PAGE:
Broadway star and “Blue Bloods” actor Nick Cordero has been in a medically induced coma after doctors had to amputate his leg due to coronavirus complications. His wife, Amanda Kloots, updated fans on his situation on Instagram, as she has been throughout his battle with the virus.
“The doctors said that there was nothing on the MRI that would show that he won’t wake up, which is amazing news. We are so happy about that because that was a big worry for all of us,” she said on her Instagram Story. “However, he hasn’t woken up and it’s been 12 days out of sedation. The doctors do think he should have woken up by now.”
Kloots added that she is “hoping and praying every day that Nick wakes up.”
“I’m putting that energy and positivity out there, because I do believe he will. He is on Nick time and when he wakes up, we’ll all be there to celebrate it,” she said.
“As we are waiting for him to wake up, while he is still sleeping, they are slowly weaning off his body off assistance, which is just great news. Small little wins.”
On Wednesday, Kloots revealed that she goes to the hospital every day.
“At some point every day I go to @cedarssinai and stand outside the hospital. I talk to Nick, I pray, I play his song and I sing to him! It’s the closest I can get to him on a daily basis. I want to send a huge THANK YOU to every nurse and doctor, these Health Hero’s, taking care of not only my guy but all the COVID-19 patients. They are truly amazing, incredibly smart people who are risking their lives everyday to save others.”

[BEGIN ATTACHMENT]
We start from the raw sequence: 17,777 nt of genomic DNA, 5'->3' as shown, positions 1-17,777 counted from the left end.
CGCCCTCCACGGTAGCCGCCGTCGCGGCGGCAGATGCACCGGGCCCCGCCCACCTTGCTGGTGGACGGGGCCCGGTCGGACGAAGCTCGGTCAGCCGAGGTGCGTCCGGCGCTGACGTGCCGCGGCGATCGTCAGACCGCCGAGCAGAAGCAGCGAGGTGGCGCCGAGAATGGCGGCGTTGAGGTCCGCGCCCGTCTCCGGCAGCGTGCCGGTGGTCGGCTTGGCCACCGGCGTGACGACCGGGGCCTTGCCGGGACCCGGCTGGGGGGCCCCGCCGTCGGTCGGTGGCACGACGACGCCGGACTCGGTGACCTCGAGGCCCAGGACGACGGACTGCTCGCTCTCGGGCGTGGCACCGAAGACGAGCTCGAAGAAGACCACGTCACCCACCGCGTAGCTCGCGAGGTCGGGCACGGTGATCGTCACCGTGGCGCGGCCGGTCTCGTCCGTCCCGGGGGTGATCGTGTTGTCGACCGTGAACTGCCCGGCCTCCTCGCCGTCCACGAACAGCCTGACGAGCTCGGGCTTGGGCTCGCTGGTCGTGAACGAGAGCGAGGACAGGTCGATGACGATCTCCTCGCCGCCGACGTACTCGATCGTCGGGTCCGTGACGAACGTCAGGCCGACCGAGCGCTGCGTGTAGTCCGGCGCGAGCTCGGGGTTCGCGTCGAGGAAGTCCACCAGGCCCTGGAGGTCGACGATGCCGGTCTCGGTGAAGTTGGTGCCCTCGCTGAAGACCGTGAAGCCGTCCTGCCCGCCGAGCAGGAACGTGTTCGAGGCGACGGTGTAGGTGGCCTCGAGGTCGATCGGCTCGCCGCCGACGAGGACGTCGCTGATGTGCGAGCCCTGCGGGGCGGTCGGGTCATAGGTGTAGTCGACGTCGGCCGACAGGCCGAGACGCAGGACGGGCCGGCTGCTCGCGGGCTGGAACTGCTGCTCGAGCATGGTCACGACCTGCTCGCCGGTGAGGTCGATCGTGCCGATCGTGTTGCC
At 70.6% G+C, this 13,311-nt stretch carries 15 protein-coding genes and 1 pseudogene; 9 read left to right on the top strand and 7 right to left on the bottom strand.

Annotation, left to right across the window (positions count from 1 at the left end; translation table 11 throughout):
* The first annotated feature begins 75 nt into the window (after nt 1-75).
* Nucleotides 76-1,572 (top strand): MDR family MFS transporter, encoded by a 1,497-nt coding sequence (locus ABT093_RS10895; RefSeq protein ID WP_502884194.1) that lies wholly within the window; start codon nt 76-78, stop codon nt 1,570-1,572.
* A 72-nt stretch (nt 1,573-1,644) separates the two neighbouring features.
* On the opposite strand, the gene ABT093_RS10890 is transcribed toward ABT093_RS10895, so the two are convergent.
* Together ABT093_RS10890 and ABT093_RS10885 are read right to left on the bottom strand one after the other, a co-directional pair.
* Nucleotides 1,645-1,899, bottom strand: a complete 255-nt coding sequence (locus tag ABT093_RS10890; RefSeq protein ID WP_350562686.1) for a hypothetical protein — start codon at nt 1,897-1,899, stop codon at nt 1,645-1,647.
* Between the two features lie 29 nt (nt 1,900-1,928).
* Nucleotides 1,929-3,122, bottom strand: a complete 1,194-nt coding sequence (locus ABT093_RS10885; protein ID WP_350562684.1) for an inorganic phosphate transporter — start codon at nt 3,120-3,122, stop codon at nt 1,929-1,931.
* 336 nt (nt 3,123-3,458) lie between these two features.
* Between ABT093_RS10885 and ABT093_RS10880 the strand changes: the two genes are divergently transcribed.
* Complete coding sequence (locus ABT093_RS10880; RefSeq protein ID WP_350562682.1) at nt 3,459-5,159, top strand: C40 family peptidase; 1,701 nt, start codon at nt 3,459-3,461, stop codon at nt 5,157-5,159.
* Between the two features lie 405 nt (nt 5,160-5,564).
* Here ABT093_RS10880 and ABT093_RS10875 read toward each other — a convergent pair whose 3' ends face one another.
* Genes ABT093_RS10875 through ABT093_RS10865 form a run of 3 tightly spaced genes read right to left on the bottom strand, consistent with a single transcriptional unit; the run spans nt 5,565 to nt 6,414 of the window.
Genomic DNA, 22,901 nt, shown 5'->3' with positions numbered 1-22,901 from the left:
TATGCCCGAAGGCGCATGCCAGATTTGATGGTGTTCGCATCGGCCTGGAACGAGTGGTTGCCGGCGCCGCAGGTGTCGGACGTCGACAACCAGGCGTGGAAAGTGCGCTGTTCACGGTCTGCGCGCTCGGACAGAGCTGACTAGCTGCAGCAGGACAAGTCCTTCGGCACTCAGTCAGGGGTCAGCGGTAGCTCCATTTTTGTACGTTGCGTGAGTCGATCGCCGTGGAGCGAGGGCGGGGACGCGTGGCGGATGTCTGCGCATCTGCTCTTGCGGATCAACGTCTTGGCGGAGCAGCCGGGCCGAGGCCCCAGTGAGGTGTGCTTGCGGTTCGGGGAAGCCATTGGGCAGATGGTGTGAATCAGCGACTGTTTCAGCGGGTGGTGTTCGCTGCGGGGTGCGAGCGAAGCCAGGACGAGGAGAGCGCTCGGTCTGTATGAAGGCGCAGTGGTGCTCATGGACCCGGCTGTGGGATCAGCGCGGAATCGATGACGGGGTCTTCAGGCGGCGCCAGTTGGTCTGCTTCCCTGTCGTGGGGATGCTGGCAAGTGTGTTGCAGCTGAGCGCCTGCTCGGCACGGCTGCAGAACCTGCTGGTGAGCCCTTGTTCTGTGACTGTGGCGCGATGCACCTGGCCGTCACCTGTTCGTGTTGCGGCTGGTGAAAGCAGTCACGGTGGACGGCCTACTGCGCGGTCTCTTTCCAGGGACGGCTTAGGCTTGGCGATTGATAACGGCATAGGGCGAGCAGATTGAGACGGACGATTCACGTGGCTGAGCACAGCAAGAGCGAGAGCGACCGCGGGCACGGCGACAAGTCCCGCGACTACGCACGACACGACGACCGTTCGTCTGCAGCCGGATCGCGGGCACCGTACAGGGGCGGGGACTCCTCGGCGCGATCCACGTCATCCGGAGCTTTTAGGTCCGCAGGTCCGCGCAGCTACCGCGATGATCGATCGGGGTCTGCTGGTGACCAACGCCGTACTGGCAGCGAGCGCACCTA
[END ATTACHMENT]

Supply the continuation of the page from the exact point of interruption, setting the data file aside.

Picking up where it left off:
Heath officials are urging people to remain in their homes as much as possible and avoid all social gatherings. Additionally, the CDC has issued some tips for helping to avoid contracting the disease.
Avoid close contact with people who are sick.
Avoid touching your eyes, nose, and mouth.
Stay home when you are sick.
Cover your cough or sneeze with a tissue, then throw the tissue in the trash.
Clean and disinfect frequently touched objects and surfaces using a regular household cleaning spray or wipe.
Facemasks should be used by people who show symptoms of COVID-19 to help prevent the spread of the disease to others. The use of facemasks is also crucial for health workers and people who are taking care of someone in close settings (at home or in a health care facility).
Wash your hands often with soap and water for at least 20 seconds, especially after going to the bathroom; before eating; and after blowing your nose, coughing, or sneezing.
If soap and water are not readily available, use an alcohol-based hand sanitizer with at least 60% alcohol. Always wash hands with soap and water if hands are visibly dirty.